Tests and diagnosisBy Mayo Clinic Staff
To be diagnosed with conversion disorder, you must meet the symptom criteria in the Diagnostic and Statistical Manual of Mental Disorders (DSM). This manual, published by the American Psychiatric Association, is used by mental health providers to diagnose mental conditions and by insurance companies to reimburse for treatment.
To be diagnosed with conversion disorder:
- You must have one or more symptoms you can't control that affect body movement or your senses, which can't be explained by a neurological or other medical condition.
- Your symptoms may be related to a stressful event or trauma, either physical or psychological, even though that may not always be the case.
- You're not producing symptoms on purpose or getting some intended benefit from the symptoms.
- Your symptoms aren't fully explained by a general medical condition, drug use or a culturally accepted behavior, such as an experience at a religious ritual.
- Your symptoms must cause significant stress or difficulty in social, work or other settings.
- Your symptoms aren't better accounted for by another mental health problem. In this case, psychological tests should be requested by a mental health specialist.
There are no standard tests to check for conversion disorder. The tests will depend on what kind of signs and symptoms you have — the main purpose is to rule out any medical or neurological disease. Tests may include:
- Simple tests. These tests don't require any special equipment and are quick and painless. For example, your doctor checks for normal reflexes to help rule out a physical cause for your signs and symptoms.
- X-rays or other imaging tests. These tests may help your doctor confirm that your symptoms aren't caused by an injury or neurological or other physical conditions that might cause similar symptoms.
- An electroencephalogram (EEG) scan. An EEG can help rule out a neurological cause of seizure symptoms. This test is a painless procedure to detect electrical activity in your brain. It's used to test for epilepsy and other brain disorders.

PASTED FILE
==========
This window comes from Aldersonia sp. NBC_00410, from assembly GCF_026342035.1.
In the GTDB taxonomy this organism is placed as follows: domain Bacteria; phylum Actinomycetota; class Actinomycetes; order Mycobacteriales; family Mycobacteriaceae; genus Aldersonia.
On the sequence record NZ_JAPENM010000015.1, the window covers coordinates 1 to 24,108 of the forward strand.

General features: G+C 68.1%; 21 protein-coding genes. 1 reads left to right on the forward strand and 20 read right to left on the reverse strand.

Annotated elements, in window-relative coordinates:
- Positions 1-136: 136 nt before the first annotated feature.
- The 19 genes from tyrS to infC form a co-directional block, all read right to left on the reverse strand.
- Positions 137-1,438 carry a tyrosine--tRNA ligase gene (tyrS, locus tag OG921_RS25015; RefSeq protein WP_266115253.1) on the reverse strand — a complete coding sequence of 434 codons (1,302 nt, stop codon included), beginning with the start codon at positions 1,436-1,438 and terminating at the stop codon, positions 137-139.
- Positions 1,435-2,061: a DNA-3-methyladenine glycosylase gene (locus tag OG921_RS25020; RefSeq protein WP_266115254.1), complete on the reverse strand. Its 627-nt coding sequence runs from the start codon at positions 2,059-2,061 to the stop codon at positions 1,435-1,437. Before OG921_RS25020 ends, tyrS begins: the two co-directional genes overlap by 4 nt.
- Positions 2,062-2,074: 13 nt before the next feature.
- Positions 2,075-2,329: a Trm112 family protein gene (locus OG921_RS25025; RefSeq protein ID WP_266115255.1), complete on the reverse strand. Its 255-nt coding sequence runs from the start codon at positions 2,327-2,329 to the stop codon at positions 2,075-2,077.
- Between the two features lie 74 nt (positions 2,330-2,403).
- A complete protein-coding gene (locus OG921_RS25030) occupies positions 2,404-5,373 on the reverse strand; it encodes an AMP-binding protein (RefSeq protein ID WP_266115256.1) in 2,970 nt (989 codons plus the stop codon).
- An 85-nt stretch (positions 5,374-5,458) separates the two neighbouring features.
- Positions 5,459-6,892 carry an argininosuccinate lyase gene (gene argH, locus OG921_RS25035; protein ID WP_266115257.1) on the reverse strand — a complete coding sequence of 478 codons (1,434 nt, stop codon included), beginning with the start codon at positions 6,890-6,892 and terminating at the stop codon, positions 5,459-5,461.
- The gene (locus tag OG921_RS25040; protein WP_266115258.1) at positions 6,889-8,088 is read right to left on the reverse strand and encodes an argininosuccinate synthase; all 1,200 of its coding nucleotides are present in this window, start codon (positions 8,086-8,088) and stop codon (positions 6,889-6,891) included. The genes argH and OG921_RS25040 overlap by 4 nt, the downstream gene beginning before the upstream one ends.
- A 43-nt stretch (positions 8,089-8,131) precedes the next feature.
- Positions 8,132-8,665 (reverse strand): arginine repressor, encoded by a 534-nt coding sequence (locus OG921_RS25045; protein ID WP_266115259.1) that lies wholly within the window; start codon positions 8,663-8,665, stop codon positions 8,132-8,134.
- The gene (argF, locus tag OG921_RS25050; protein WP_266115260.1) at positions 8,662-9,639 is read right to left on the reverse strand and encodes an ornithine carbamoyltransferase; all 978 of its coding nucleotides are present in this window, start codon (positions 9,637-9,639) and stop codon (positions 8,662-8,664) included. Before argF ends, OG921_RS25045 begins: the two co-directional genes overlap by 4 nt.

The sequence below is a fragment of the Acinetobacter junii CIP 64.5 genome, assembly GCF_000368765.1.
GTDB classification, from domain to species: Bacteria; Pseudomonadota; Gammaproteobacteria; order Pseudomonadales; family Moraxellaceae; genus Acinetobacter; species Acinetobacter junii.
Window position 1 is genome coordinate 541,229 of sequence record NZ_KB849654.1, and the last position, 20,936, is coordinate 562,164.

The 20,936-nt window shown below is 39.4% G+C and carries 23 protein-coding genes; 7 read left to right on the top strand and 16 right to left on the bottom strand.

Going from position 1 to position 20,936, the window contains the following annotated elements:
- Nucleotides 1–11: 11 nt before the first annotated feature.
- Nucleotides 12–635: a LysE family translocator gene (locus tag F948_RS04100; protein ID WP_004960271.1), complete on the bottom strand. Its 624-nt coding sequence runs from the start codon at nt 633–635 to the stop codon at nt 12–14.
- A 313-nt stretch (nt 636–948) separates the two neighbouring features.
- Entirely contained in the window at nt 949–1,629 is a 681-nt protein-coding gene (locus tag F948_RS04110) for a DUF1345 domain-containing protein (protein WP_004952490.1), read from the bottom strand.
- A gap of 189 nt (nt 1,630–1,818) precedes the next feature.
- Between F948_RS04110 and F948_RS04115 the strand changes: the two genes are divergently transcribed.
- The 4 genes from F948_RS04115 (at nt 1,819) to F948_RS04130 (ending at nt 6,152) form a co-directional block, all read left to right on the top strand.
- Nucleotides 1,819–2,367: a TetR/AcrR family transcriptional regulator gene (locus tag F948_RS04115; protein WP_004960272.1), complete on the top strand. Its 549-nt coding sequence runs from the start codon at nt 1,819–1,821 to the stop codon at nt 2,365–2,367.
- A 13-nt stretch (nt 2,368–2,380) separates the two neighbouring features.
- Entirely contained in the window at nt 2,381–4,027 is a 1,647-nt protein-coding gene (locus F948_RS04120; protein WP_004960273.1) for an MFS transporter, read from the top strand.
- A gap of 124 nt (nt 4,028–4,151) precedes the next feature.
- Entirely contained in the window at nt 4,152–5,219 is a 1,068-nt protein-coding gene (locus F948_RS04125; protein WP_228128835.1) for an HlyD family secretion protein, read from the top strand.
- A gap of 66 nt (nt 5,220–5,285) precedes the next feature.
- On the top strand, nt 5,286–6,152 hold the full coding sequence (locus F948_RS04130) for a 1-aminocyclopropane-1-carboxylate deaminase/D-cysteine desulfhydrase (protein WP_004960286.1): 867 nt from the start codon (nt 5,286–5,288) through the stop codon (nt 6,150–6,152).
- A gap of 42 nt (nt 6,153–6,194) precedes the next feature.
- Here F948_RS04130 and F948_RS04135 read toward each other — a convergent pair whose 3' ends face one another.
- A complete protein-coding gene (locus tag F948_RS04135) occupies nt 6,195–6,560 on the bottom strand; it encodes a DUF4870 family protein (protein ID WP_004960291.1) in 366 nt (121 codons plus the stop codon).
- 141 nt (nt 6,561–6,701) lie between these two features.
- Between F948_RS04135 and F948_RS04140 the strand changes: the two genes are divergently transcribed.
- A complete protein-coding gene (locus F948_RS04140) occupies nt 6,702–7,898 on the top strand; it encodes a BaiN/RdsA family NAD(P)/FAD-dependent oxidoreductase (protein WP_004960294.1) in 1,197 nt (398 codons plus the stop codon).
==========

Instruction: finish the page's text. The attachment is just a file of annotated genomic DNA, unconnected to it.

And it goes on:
Diagnosis can be tricky because a doctor must rule out medical conditions with a physical cause. Conversion disorder can mimic a number of other health problems, such as:
Feb. 27, 2014
- Myasthenia gravis — a muscle weakness disorder
- Guillain-Barre syndrome — an uncommon disorder in which your body's immune system attacks your nerves
- Neurological disorders — for example, Parkinson's disease and epilepsy
- Spinal cord injury
- Conversion disorder. In: Diagnostic and Statistical Manual of Mental Disorders DSM-5. 5th ed. Arlington, Va.: American Psychiatric Association; 2013. http://www.psychiatryonline.com. Accessed Sept. 14, 2013.
- Stone J, et al. Conversion disorder in adults: Treatment. http://www.uptodate.com/home. Accessed Sept. 14, 2013.
- Ferri FF. Ferri's Clinical Advisor 2014: 5 Books in 1. Philadelphia, Pa.: Mosby Elsevier; 2014. https://www.clinicalkey.com. Accessed Sept. 14, 2013.
- Papadakis MA, et al. Current Medical Diagnosis & Treatment. 53rd ed. New York, N.Y.: The McGraw-Hill Companies; 2014. http://accessmedicine.com/popup.aspx?aID=13512&print=yes. Accessed Sept. 14, 2013.
- Feinstein A. Conversion disorder: advances in our understanding. Canadian Medical Association Journal. 2011;183:915.
- Alarcon RD (expert opinion). Mayo Clinic, Rochester, Minn. Oct. 11, 2013.